Any chance the White House might be willing to compromise on this? Evidently not. The Washington Post  reported on the latest comments from Larry Kudlow, the director of Donald Trump's National Economic Council.

"My view is a federal minimum wage is a terrible idea. A terrible idea," Kudlow said at a Washington Post Live event, adding that raising it would "damage" small businesses by forcing them to face higher payroll costs. Kudlow later called the idea of hiking the federal minimum wage "silly." [...]

Kudlow appeared to also oppose minimum wages at the state and local levels, citing conservative arguments that it constrains business growth by adding to their costs. But he said the federal government shouldn't interfere.

"I would argue against state and local, but that's up to the states and localities," Kudlow said.

In other words, the top voice on economic policy in the White House doesn't believe the current minimum wage should be $7.25; he thinks it should be zero.

And while this is a fairly radical position -- most Americans believe the minimum wage should both exist and be higher than it is now -- it's also in line with what Donald Trump had to say during the 2016 campaign. During one especially memorable Fox News interview, Bill O'Reilly noted there "has to be a federal minimum wage." Trump replied, "There doesn't have to be."

What's more, let's not look past the electoral context of Kudlow's latest comments.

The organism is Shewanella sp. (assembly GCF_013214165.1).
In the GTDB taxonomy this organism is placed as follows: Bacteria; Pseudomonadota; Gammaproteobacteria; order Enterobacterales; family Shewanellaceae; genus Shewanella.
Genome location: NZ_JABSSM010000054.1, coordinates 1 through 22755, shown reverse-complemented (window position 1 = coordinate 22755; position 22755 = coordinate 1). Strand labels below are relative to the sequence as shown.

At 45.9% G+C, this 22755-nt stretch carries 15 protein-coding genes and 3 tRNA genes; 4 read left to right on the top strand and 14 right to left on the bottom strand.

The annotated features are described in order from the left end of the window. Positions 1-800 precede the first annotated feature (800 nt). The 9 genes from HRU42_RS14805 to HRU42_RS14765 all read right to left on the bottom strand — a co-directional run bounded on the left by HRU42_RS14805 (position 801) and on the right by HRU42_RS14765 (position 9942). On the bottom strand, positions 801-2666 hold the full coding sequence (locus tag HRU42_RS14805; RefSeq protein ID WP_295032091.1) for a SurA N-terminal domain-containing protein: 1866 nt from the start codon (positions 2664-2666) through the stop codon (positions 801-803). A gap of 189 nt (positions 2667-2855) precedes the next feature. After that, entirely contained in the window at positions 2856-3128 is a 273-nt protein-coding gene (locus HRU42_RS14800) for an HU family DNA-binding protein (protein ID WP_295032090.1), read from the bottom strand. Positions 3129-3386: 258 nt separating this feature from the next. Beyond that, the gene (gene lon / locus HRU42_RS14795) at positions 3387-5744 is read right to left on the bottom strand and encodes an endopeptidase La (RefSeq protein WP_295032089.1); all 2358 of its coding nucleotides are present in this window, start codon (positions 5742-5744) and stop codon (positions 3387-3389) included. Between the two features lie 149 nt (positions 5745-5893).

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The Republican National Committee headquarters, Sept. 9, 2014. (Photo by Chip Somodevilla/Getty)

The blurry line between the GOP fringe and the GOP mainstream

11/01/18 12:41PM

On Wednesday, Politico published a piece on the trajectory of the debate over "birthright citizenship." The article said the idea has gone "from the fringe to the Oval Office."

Vocal proponents of ending birthright citizenship acknowledge that view has long been dismissed as a far-right fantasy. [...]

But President Donald Trump has never been cowed by elite opinion....

About a day later, the New York Times ran an unrelated article on the right's vilification of George Soros, which it said has "moved from the fringes to the mainstream." Conspiracy theories about the Hungarian-American financier "were initially confined to the anti-Semitic fringe," the piece added, but they're now peddled by plenty of Republicans -- including the president of the United States.